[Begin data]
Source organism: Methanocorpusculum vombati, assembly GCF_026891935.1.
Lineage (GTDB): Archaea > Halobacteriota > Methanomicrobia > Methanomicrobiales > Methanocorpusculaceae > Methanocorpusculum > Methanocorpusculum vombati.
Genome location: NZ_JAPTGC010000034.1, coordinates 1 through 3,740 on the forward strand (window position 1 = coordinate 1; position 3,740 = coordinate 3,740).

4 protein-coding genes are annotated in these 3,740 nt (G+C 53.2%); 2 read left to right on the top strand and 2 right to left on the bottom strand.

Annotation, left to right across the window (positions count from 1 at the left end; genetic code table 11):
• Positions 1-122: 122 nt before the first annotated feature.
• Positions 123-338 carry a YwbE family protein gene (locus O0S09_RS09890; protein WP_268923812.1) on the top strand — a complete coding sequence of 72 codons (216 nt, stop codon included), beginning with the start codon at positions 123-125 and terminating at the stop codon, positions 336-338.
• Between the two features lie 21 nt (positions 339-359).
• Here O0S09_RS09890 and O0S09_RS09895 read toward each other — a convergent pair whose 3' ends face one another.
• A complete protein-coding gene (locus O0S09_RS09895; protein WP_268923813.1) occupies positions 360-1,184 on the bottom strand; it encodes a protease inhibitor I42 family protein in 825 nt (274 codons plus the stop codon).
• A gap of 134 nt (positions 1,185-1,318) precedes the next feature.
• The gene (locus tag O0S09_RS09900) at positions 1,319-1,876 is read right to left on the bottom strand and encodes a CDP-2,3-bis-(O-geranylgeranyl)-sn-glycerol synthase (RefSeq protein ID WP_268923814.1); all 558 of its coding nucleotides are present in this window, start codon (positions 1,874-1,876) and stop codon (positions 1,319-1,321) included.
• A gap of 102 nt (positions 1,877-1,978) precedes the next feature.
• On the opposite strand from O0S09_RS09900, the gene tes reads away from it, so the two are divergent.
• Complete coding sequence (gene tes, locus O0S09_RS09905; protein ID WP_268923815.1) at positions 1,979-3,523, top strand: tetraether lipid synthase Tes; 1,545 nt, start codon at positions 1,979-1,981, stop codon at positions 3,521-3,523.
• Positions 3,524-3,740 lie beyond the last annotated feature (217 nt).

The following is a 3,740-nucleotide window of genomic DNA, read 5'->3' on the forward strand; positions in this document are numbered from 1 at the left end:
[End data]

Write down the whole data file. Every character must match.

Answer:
Source organism: Methanocorpusculum vombati, assembly GCF_026891935.1.
Lineage (GTDB): Archaea > Halobacteriota > Methanomicrobia > Methanomicrobiales > Methanocorpusculaceae > Methanocorpusculum > Methanocorpusculum vombati.
Genome location: NZ_JAPTGC010000034.1, coordinates 1 through 3,740 on the forward strand (window position 1 = coordinate 1; position 3,740 = coordinate 3,740).

4 protein-coding genes are annotated in these 3,740 nt (G+C 53.2%); 2 read left to right on the top strand and 2 right to left on the bottom strand.

Annotation, left to right across the window (positions count from 1 at the left end; genetic code table 11):
• Positions 1-122: 122 nt before the first annotated feature.
• Positions 123-338 carry a YwbE family protein gene (locus O0S09_RS09890; protein WP_268923812.1) on the top strand — a complete coding sequence of 72 codons (216 nt, stop codon included), beginning with the start codon at positions 123-125 and terminating at the stop codon, positions 336-338.
• Between the two features lie 21 nt (positions 339-359).
• Here O0S09_RS09890 and O0S09_RS09895 read toward each other — a convergent pair whose 3' ends face one another.
• A complete protein-coding gene (locus O0S09_RS09895; protein WP_268923813.1) occupies positions 360-1,184 on the bottom strand; it encodes a protease inhibitor I42 family protein in 825 nt (274 codons plus the stop codon).
• A gap of 134 nt (positions 1,185-1,318) precedes the next feature.
• The gene (locus tag O0S09_RS09900) at positions 1,319-1,876 is read right to left on the bottom strand and encodes a CDP-2,3-bis-(O-geranylgeranyl)-sn-glycerol synthase (RefSeq protein ID WP_268923814.1); all 558 of its coding nucleotides are present in this window, start codon (positions 1,874-1,876) and stop codon (positions 1,319-1,321) included.
• A gap of 102 nt (positions 1,877-1,978) precedes the next feature.
• On the opposite strand from O0S09_RS09900, the gene tes reads away from it, so the two are divergent.
• Complete coding sequence (gene tes, locus O0S09_RS09905; protein ID WP_268923815.1) at positions 1,979-3,523, top strand: tetraether lipid synthase Tes; 1,545 nt, start codon at positions 1,979-1,981, stop codon at positions 3,521-3,523.
• Positions 3,524-3,740 lie beyond the last annotated feature (217 nt).

The following is a 3,740-nucleotide window of genomic DNA, read 5'->3' on the forward strand; positions in this document are numbered from 1 at the left end: